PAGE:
This gets me to the casting of Speechless. Micah Fowler actually has cerebral palsy, the same disability as his character, JJ, a non-verbal wheelchair user. While Fowler himself is verbal, the choice of an actor with a disability on a network primetime show is bold (so bold that Buzzfeed is talking about it), and the choice of disability is equally noteworthy. JJ uses a wheelchair, but it’s not the sleek type of wheelchair that we are used to seeing on TV. No, this is a powerchair: it’s big, awkward, and super obvious — no hiding under a table for viewer comfort. Add the laser pointer and the alternative communication device, and you’ve got a disability that makes others uncomfortable, because it calls out the ease of the able-bodied experience. As Neil Genzlinger comments in his piece on the show in the New York Times: “Sure, Artie of Glee was a delight. Now take away his singing ability and his wheelchair dexterity and make him able to communicate only by laboriously aiming a head-mounted laser pointer at a communication board. That’s JJ. That is a difficult character to make appealing.” Communication with a person who is non-verbal takes time, and it involves a shifting of perspective. And this is important. This is what it takes to engage with people with disabilities, who all participate in daily living in various non-normative ways. Disability is disruptive of the “normal” human experience, and the choice in Speechless gets that.
What else Speechless gets is that portraying disability on television isn’t about inspiration; this isn’t disability porn, here to make the able-bodied world feel better about itself. Nor is it about objectification or voyeurism, as seems to be the case with the current obsession with disability driven reality television following the “Little People, Big World” model. While the first episode of Speechless takes its time to set up the concept and characters in the awkward formula recognizable in most pilot episodes, it also shows promise in the portrayal of the intricacies of life with a disability… and being the parent of a child with a disability… and the sibling of someone with a disability… and… and….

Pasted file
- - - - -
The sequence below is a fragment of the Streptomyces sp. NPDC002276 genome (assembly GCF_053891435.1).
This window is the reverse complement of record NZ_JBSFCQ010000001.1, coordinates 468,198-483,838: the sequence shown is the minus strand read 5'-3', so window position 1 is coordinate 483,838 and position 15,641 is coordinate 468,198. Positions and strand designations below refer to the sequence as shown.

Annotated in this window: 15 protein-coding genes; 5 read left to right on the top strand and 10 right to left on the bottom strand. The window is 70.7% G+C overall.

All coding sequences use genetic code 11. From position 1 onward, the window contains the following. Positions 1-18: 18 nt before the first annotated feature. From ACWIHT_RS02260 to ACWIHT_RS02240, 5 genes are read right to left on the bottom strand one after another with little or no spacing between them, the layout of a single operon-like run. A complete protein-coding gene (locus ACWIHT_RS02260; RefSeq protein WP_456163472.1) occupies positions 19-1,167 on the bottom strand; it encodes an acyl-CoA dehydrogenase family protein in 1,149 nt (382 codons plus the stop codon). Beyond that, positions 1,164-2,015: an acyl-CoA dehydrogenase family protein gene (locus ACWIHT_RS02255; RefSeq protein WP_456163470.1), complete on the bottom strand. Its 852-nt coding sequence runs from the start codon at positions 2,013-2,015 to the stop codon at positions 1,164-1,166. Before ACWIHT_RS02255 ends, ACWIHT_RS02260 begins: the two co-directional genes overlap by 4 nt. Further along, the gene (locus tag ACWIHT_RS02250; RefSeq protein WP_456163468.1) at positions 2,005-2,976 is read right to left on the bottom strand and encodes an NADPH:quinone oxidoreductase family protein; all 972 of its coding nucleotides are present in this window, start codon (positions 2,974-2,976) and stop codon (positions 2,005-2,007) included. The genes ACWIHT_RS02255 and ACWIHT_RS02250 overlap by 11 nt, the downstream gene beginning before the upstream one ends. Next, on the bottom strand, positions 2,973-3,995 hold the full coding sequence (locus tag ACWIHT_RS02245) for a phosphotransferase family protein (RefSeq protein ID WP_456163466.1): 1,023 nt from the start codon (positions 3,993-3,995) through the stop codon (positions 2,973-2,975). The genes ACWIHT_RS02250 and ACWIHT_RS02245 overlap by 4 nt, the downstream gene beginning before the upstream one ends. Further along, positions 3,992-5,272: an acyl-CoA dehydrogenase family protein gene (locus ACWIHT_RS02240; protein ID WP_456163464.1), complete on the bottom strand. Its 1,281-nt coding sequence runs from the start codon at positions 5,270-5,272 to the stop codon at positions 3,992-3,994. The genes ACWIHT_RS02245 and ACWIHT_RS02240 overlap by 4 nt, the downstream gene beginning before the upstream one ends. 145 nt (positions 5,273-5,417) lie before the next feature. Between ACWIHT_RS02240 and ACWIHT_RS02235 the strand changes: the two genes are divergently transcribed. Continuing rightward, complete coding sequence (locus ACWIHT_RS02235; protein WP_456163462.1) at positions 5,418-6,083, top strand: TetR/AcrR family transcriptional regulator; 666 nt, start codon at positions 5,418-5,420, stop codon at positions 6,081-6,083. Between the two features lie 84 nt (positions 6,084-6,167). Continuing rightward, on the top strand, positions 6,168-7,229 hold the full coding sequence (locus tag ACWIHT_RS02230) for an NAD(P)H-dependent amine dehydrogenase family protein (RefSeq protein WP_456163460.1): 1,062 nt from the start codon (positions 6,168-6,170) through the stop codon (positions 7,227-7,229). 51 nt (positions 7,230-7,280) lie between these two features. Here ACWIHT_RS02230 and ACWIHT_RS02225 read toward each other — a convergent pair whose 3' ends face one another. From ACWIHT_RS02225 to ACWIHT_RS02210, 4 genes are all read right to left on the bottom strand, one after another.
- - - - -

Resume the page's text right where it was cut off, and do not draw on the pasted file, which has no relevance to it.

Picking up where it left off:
In fact, the pilot episode centers on Minnie Driver’s character, Maya, who is JJ’s mother and general ADA warrior. For those without someone with a disability in their life, Maya may seem a bit over the top, but the rest of us probably have stories to tell that fall right in line with the scene where Maya calls out the janitor and the principal over an access ramp that is a classic example of the able-bodied world calling minimal effort “good enough.” I could write a whole blog about the number of times my mom went to bat for me — and this was before the ADA was even a thing — and I particularly recall the principal of my middle school trying to soothe my mom with a patronizing, “Now, Mrs. Allen” after she angrily told them where they could “take that paperwork!” (In her defense, what she really meant was that they could take it to the main district office themselves, because she had a kid in a body cast to educate.) I also shook my head and chuckled at the scene where an older woman challenges Maya’s parking spot because she doesn’t have a handicap placard, only to eat her words when she sees JJ. I’m willing to bet nearly every person with a disability has had this same kind of experience at least once in their life.